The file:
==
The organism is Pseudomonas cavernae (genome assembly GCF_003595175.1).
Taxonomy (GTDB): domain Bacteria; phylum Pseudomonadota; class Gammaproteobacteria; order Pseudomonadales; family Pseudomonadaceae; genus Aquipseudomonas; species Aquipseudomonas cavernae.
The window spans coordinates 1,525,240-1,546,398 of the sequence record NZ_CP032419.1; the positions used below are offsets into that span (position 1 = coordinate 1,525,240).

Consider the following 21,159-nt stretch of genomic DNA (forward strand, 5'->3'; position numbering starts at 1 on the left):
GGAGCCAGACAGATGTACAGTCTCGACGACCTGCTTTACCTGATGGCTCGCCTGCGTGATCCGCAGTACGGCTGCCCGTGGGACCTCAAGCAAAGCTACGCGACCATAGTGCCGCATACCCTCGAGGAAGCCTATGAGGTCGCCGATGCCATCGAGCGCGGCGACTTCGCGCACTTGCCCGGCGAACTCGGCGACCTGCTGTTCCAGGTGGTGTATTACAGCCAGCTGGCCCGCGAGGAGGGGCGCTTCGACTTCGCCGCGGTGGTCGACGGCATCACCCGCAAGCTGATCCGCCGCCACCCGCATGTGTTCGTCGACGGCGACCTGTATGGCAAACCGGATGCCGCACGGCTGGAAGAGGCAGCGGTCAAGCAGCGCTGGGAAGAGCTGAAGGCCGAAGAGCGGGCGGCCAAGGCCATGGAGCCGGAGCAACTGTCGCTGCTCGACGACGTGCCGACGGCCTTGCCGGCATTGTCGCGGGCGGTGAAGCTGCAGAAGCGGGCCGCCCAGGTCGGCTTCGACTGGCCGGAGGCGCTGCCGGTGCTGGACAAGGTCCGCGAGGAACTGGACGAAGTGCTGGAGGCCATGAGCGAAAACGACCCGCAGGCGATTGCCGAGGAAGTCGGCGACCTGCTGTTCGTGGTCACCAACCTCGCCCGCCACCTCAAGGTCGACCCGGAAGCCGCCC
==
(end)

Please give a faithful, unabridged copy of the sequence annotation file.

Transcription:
The organism is Pseudomonas cavernae (genome assembly GCF_003595175.1).
Taxonomy (GTDB): domain Bacteria; phylum Pseudomonadota; class Gammaproteobacteria; order Pseudomonadales; family Pseudomonadaceae; genus Aquipseudomonas; species Aquipseudomonas cavernae.
The window spans coordinates 1,525,240-1,546,398 of the sequence record NZ_CP032419.1; the positions used below are offsets into that span (position 1 = coordinate 1,525,240).

Consider the following 21,159-nt stretch of genomic DNA (forward strand, 5'->3'; position numbering starts at 1 on the left):
GGAGCCAGACAGATGTACAGTCTCGACGACCTGCTTTACCTGATGGCTCGCCTGCGTGATCCGCAGTACGGCTGCCCGTGGGACCTCAAGCAAAGCTACGCGACCATAGTGCCGCATACCCTCGAGGAAGCCTATGAGGTCGCCGATGCCATCGAGCGCGGCGACTTCGCGCACTTGCCCGGCGAACTCGGCGACCTGCTGTTCCAGGTGGTGTATTACAGCCAGCTGGCCCGCGAGGAGGGGCGCTTCGACTTCGCCGCGGTGGTCGACGGCATCACCCGCAAGCTGATCCGCCGCCACCCGCATGTGTTCGTCGACGGCGACCTGTATGGCAAACCGGATGCCGCACGGCTGGAAGAGGCAGCGGTCAAGCAGCGCTGGGAAGAGCTGAAGGCCGAAGAGCGGGCGGCCAAGGCCATGGAGCCGGAGCAACTGTCGCTGCTCGACGACGTGCCGACGGCCTTGCCGGCATTGTCGCGGGCGGTGAAGCTGCAGAAGCGGGCCGCCCAGGTCGGCTTCGACTGGCCGGAGGCGCTGCCGGTGCTGGACAAGGTCCGCGAGGAACTGGACGAAGTGCTGGAGGCCATGAGCGAAAACGACCCGCAGGCGATTGCCGAGGAAGTCGGCGACCTGCTGTTCGTGGTCACCAACCTCGCCCGCCACCTCAAGGTCGACCCGGAAGCCGCCC